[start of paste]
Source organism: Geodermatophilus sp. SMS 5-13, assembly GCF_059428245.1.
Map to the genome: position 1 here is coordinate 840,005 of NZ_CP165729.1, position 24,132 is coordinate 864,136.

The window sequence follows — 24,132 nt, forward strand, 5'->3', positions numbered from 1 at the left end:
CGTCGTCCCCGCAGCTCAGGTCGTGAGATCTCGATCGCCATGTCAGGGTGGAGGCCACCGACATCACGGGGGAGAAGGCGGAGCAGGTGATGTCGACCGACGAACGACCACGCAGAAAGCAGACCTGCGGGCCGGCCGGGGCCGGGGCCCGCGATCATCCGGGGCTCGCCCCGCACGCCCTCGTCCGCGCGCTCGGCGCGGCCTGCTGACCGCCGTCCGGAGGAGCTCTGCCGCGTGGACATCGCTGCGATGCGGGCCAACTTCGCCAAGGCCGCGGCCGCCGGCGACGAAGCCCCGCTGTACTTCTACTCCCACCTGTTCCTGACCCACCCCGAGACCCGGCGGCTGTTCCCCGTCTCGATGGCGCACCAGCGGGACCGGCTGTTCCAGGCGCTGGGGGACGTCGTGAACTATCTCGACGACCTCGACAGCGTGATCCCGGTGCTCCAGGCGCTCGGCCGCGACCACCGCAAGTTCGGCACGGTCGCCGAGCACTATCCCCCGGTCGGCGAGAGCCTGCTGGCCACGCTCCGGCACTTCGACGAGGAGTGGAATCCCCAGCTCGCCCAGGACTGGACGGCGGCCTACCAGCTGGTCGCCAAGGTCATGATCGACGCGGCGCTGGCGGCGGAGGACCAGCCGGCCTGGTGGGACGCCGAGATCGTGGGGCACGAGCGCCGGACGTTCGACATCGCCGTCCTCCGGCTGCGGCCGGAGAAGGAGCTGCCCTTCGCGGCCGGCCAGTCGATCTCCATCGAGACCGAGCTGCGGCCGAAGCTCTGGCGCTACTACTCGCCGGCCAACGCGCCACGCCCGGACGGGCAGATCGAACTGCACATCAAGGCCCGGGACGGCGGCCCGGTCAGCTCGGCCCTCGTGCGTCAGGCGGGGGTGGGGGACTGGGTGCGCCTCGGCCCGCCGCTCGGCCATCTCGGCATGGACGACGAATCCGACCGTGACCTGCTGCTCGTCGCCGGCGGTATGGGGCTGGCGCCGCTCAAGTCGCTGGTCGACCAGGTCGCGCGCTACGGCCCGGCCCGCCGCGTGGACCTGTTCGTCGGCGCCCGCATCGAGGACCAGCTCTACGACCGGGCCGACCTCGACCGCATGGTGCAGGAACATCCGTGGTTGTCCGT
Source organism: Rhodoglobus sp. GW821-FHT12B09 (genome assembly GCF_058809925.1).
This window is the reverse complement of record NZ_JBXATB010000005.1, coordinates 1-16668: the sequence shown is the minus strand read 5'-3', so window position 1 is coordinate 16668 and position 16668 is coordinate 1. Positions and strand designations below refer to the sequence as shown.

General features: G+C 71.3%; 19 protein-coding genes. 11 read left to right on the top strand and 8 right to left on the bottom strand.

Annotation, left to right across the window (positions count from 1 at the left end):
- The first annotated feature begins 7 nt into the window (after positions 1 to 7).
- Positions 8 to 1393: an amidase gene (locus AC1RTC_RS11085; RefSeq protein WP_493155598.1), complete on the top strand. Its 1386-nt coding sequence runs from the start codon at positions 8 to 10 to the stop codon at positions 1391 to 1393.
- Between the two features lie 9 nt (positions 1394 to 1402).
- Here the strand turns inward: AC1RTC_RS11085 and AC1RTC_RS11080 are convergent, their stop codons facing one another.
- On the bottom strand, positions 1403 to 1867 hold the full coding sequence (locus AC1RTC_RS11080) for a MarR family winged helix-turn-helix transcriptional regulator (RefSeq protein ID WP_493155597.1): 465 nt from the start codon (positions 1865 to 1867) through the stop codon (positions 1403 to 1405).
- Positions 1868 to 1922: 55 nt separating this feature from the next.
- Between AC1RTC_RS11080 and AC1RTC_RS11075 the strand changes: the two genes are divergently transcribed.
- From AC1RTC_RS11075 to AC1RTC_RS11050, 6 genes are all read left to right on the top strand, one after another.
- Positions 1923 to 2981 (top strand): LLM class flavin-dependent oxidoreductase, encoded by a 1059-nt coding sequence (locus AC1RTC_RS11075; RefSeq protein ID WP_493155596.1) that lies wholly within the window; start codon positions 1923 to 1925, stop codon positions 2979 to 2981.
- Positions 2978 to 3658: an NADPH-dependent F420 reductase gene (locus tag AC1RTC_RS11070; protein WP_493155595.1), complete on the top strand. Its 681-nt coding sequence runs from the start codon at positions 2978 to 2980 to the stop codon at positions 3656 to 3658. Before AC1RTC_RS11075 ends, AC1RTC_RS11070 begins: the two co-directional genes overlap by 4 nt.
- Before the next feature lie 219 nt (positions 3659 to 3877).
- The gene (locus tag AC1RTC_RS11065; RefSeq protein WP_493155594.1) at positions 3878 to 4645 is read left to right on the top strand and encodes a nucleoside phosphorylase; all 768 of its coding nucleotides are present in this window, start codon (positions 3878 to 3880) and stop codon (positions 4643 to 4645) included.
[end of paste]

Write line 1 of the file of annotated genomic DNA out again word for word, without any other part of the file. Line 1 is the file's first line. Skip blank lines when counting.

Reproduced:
Source organism: Geodermatophilus sp. SMS 5-13, assembly GCF_059428245.1.